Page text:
15 Minute Financial Advisor
You know what seems weird? I count coins as a way to relax. Atypical of my generation or probably the majority of the country, I use cash quite often, so I frequently end up with change. I usually stash it in a little Tupperware container, much to the chagrin of my wife. Silver colored coins in one, pennies in another. Side note: I’m in the camp of we probably shouldn’t mint pennies anymore. For whatever reason, ever since I was young, counting and rolling coins has always been relaxing for me.
As a habit, whenever I get change, I look at the dates. If it’s one of those new State-quarters, or the recent redesigned nickel, I won’t check it. If it’s older, I always take a look. I don’t know when I started doing it or why and the first thing people ask me is if I am looking for coins that have silver in them. I’m not. It’s not about silver. And actually, it’s pretty easy to tell if the coin has a different metal content than normal. They feel different. They look different. So, the date would just be confirmation anyway.
Last week, I found two nickels that “felt” different. I was shocked to see the dates: 1940 and 1941. FDR was the President, and finishing up his second term, or being re-elected into his third, depending on when they actually minted these coins. Speaking of the mint, these coins were made in San Francisco’s “Granite Lady” Mint. My mind continued to wander. Where had these coins been? Imagine being a teenager in 1940, and taking this freshly minted nickel to the grocery store to buy a 12 oz bottle of Coca Cola. Now imagine being drafted into the military to serve in WWII shortly after the 1941 nickel entered circulation.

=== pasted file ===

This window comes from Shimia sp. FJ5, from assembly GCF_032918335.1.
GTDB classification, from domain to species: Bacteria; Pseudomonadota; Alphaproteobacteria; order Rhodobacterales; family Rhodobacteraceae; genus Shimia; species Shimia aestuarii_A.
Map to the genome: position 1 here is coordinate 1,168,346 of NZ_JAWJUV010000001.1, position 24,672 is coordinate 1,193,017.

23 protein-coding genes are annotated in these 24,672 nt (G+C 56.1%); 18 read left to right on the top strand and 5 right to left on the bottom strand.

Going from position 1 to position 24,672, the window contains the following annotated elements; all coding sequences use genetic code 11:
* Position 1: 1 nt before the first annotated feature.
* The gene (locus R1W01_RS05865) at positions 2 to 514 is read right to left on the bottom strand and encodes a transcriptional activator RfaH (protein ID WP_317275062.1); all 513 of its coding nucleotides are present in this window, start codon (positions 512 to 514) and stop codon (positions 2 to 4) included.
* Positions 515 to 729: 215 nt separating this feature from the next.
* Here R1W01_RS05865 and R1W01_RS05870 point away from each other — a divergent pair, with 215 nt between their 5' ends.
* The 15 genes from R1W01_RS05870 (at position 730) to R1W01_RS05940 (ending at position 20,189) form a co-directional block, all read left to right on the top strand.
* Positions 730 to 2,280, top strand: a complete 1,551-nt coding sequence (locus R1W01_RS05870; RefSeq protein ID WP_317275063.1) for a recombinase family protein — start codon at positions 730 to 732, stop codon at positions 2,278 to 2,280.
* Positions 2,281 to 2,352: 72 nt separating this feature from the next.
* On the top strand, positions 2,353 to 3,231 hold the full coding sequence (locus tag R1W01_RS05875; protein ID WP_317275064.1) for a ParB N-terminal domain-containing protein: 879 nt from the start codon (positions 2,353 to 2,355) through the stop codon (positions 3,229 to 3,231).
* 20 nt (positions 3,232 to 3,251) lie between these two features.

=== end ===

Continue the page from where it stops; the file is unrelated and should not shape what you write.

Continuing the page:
On average, a nickel in 1940 would have purchased roughly what a dollar would purchase today. That doesn’t sound like much, but think of it this way, things cost almost 20x more today than they did back then. 20x more! This was almost 80 years ago and here are these nickels, just floating around. Does that mean that in the year 2100 houses in the San Francisco Bay Area will cost $100 million? Maybe.
Inflation is real, and it compounds. Imagine having stuffed these nickels, and even some dollars under the mattress back in 1940? The purchasing power having been whittled away to insignificance. It’s easy to look back and know what the correct answer would’ve been for growing wealth.
But people who were literally stockpiling cash had just been through a heavily deflationary period. The 1930’s were marred by the Great Depression and a decade of average annual deflation of just over 2%, according to inflationdata.com. That means the cash under the mattress was increasing its purchasing power. That cash, on average would’ve bought you more than 20% what it had at the beginning of the 1930’s. Recency bias is real.
Finding these two nickels was fortuitous for me. Not because they’re worth some huge amount of money. They’re probably not. I’m lucky that I found them, because it got me thinking about deflation, inflation and the value of diversifying. There may be another period similar to the 1930’s, and there may not be. We don’t know. As of this writing, it doesn’t seem like inflation will get out of hand, and it certainly doesn’t seem like deflation will be an issue, but how can we be sure? We can’t. But we CAN be diversified.
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